Brent gets its due

Brent gets its due

BY HOWARD CAMPBELL
Observer senior writer

Friday, November 27, 2020

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No Bass Like Home, a two-year series highlighting the contribution of the borough Brent to the development of reggae in the United Kingdom, ended on November 15 with its online festival.

The seven-hour virtual event featured performances by Janet Kay, Marla Brown and The Cimarons from the Brent Black Music Co-op Studio in Brent, Horace Andy and Ken Boothe from Harry J studios in Kingston and Julian Marley, who did an acoustic set from Florida.

Zerritha Brown of the Brent Borough of Culture played a major role in organising the events which she said met their objectives.

“As part of the London Borough of Culture we have been working with the Brent community to create a reggae map to capture the iconic people and places that have shaped Brent's reggae history and a digital sound archive which brings to life people's memories and personal thoughts about the borough's contribution to reggae, its impact and legacy,” she told the Jamaica Observer.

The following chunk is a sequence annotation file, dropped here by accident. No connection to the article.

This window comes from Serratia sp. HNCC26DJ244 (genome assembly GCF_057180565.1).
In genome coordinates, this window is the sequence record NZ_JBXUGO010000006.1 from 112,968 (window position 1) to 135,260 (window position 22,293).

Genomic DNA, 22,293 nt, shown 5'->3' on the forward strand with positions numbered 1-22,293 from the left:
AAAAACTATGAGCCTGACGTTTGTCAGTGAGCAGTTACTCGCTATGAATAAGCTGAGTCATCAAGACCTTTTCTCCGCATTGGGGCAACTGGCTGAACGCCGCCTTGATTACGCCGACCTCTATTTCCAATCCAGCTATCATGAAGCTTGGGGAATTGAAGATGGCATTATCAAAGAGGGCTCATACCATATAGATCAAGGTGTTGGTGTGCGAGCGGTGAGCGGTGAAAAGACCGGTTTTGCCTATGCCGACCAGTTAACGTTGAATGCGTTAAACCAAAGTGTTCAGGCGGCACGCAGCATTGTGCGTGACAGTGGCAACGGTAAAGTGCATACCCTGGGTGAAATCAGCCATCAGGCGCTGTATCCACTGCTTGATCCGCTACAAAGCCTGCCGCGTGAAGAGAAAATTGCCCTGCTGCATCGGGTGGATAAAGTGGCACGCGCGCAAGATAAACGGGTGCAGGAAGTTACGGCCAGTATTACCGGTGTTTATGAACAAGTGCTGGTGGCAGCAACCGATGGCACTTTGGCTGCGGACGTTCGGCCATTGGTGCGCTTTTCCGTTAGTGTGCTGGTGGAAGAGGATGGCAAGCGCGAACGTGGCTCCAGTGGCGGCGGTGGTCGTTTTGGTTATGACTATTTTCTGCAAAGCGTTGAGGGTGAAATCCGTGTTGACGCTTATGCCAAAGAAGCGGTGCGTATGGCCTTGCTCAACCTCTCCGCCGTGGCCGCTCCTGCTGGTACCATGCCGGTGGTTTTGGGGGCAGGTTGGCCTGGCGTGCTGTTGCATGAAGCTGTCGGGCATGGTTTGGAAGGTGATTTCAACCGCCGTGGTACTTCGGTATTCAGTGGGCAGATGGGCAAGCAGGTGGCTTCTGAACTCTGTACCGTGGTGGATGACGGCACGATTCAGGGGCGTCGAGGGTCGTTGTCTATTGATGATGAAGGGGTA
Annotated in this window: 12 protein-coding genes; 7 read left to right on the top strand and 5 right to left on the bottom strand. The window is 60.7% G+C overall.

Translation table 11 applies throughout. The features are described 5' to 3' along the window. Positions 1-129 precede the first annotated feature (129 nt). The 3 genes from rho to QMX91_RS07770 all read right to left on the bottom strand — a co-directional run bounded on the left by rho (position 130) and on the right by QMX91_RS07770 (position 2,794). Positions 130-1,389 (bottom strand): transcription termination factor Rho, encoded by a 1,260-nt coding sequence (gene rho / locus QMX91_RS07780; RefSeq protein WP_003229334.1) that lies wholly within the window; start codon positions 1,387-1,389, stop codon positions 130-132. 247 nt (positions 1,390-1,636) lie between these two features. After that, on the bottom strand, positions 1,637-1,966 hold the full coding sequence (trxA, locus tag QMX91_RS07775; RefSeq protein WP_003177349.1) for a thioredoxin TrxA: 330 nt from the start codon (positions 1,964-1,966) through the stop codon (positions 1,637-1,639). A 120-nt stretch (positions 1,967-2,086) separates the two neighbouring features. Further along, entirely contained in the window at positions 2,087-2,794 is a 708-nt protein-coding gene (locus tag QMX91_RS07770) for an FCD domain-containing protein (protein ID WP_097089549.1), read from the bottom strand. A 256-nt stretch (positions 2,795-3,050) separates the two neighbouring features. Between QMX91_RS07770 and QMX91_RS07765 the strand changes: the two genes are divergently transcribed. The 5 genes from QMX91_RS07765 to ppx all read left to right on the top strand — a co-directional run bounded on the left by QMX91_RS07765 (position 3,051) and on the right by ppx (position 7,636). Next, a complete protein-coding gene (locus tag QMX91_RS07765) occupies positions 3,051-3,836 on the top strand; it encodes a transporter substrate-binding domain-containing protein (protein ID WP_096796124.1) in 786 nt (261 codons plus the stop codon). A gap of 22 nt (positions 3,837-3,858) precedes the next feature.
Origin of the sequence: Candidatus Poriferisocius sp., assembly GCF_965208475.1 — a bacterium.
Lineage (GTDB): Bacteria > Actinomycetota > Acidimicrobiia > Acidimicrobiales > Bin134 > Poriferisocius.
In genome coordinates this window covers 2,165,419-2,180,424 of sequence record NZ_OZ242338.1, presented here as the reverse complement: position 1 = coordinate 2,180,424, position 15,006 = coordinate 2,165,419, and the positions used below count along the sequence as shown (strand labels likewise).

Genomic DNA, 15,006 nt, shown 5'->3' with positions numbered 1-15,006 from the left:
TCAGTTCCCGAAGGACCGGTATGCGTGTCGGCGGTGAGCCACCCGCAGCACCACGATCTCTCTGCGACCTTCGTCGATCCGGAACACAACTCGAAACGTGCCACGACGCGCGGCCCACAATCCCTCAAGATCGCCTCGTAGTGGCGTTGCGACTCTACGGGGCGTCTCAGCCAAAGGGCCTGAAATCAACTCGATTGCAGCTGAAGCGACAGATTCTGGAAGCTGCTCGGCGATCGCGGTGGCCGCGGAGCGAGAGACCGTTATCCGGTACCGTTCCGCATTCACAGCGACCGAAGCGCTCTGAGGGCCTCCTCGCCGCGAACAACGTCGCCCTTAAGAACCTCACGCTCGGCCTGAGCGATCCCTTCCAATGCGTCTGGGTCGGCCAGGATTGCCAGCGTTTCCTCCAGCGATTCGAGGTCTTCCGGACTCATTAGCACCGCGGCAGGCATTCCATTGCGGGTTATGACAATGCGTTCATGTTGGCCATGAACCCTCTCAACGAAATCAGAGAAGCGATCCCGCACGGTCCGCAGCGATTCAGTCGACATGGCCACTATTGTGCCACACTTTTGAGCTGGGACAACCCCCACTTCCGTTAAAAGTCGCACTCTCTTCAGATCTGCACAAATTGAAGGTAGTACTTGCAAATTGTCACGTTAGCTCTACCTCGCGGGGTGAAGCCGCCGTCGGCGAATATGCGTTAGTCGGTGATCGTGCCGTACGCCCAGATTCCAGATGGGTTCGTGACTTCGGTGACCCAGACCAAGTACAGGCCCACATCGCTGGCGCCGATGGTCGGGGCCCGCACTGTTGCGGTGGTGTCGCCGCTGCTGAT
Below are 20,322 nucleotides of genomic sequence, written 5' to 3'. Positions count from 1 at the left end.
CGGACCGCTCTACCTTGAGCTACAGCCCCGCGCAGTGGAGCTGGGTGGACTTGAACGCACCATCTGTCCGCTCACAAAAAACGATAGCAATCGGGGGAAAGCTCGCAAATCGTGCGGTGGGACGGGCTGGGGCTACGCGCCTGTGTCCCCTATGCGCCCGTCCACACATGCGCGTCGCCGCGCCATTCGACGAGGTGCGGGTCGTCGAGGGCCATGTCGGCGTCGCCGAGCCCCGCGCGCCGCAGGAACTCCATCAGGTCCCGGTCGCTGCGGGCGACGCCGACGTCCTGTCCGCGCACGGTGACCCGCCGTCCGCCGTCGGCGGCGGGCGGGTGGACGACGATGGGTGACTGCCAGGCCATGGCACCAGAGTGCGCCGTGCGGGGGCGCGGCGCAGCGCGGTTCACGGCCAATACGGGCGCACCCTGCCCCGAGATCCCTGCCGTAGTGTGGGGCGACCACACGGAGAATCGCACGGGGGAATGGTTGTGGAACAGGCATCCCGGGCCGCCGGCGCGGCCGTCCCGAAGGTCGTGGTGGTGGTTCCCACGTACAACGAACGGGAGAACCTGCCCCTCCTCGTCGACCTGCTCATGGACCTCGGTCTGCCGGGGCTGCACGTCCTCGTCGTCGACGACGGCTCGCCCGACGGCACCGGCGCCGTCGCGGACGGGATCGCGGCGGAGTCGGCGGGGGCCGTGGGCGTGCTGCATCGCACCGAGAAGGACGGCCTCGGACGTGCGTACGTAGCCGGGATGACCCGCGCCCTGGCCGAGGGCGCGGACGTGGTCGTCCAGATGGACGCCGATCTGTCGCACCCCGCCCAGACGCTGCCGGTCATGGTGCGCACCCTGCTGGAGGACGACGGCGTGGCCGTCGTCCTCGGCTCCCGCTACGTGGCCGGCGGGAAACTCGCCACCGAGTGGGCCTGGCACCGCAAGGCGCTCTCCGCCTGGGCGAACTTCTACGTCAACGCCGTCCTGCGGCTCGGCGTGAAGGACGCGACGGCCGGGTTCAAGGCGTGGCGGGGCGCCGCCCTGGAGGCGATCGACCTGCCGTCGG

Brown disclosed that the festival — which she coordinated with disc jockey Seani B of BBC Radio 1Xtra — attracted over 100,000 views.

Prior to that event, a 20-minute video of interviews with artistes, musicians and producers was released. Featured were Brown's father, guitarist Trevor “Trevor Starr” Brown, singer Dave Barker of Double Barrel fame, and marketing executive/producer Anthony “Chips” Richards.

They spoke of the glory days of reggae in Brent, located in north-west London. The borough was home to thousands of people of West Indian heritage, as well as influential record companies like Trojan, Jet Star and Orbitone.

Richards, who worked with Trojan for several years, is happy the area is finally getting its due as a reggae force.

“Brent is very important to the success of reggae in the UK. We owe a debt of gratitude to those who made it happen, especially in the early years,” he said.


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